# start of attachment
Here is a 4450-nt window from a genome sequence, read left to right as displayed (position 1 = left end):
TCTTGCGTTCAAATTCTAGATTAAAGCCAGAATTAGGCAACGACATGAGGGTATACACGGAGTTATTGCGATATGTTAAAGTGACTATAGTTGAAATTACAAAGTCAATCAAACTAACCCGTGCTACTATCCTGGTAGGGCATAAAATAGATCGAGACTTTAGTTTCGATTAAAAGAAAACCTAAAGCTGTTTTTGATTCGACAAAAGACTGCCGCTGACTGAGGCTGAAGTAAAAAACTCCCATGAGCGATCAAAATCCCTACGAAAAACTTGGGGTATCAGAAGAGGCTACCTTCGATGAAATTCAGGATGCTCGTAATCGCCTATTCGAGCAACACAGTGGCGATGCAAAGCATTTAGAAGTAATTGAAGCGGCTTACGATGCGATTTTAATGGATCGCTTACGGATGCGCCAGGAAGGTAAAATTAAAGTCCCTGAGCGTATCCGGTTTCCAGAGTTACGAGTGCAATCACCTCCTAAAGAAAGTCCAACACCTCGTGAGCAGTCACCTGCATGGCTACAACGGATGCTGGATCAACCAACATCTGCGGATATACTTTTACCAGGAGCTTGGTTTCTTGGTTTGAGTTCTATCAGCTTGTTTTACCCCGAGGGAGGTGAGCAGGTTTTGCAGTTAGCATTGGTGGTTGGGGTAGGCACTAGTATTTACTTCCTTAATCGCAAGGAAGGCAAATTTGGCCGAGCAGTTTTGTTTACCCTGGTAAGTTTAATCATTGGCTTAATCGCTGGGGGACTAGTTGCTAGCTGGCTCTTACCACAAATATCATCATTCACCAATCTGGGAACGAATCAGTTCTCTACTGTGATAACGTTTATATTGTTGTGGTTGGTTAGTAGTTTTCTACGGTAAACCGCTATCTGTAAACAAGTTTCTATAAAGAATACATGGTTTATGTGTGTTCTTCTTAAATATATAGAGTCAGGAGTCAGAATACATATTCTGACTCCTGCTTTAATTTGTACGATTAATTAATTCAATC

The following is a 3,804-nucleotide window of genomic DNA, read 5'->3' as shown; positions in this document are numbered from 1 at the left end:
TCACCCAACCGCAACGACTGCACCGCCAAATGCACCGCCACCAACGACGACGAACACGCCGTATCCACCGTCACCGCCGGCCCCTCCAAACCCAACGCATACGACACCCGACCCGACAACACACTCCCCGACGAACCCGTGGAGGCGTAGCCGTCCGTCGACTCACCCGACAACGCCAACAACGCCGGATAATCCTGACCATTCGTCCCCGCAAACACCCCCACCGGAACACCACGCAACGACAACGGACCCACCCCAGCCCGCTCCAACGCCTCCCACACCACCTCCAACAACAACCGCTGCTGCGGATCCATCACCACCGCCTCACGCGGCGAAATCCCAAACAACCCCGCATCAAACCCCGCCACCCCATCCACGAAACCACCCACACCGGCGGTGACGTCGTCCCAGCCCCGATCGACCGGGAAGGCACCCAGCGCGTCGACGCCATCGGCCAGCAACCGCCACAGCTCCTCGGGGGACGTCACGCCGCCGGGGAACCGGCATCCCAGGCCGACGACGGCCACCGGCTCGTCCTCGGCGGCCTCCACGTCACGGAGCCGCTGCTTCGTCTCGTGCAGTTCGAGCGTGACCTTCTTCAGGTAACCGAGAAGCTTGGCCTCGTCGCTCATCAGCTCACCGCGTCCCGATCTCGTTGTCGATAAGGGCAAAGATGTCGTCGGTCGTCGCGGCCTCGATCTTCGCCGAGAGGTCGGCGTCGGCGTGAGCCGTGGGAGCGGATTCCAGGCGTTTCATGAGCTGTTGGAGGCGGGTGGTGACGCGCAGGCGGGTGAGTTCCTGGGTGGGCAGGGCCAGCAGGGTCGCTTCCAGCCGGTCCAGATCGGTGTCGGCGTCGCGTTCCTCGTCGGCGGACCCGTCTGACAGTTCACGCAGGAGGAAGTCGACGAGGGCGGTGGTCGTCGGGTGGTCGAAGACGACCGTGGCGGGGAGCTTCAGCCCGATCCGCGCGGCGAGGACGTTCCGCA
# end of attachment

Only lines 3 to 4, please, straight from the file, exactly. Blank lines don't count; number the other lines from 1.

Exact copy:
The following is a 3,804-nucleotide window of genomic DNA, read 5'->3' as shown; positions in this document are numbered from 1 at the left end:
TCACCCAACCGCAACGACTGCACCGCCAAATGCACCGCCACCAACGACGACGAACACGCCGTATCCACCGTCACCGCCGGCCCCTCCAAACCCAACGCATACGACACCCGACCCGACAACACACTCCCCGACGAACCCGTGGAGGCGTAGCCGTCCGTCGACTCACCCGACAACGCCAACAACGCCGGATAATCCTGACCATTCGTCCCCGCAAACACCCCCACCGGAACACCACGCAACGACAACGGACCCACCCCAGCCCGCTCCAACGCCTCCCACACCACCTCCAACAACAACCGCTGCTGCGGATCCATCACCACCGCCTCACGCGGCGAAATCCCAAACAACCCCGCATCAAACCCCGCCACCCCATCCACGAAACCACCCACACCGGCGGTGACGTCGTCCCAGCCCCGATCGACCGGGAAGGCACCCAGCGCGTCGACGCCATCGGCCAGCAACCGCCACAGCTCCTCGGGGGACGTCACGCCGCCGGGGAACCGGCATCCCAGGCCGACGACGGCCACCGGCTCGTCCTCGGCGGCCTCCACGTCACGGAGCCGCTGCTTCGTCTCGTGCAGTTCGAGCGTGACCTTCTTCAGGTAACCGAGAAGCTTGGCCTCGTCGCTCATCAGCTCACCGCGTCCCGATCTCGTTGTCGATAAGGGCAAAGATGTCGTCGGTCGTCGCGGCCTCGATCTTCGCCGAGAGGTCGGCGTCGGCGTGAGCCGTGGGAGCGGATTCCAGGCGTTTCATGAGCTGTTGGAGGCGGGTGGTGACGCGCAGGCGGGTGAGTTCCTGGGTGGGCAGGGCCAGCAGGGTCGCTTCCAGCCGGTCCAGATCGGTGTCGGCGTCGCGTTCCTCGTCGGCGGACCCGTCTGACAGTTCACGCAGGAGGAAGTCGACGAGGGCGGTGGTCGTCGGGTGGTCGAAGACGACCGTGGCGGGGAGCTTCAGCCCGATCCGCGCGGCGAGGACGTTCCGCA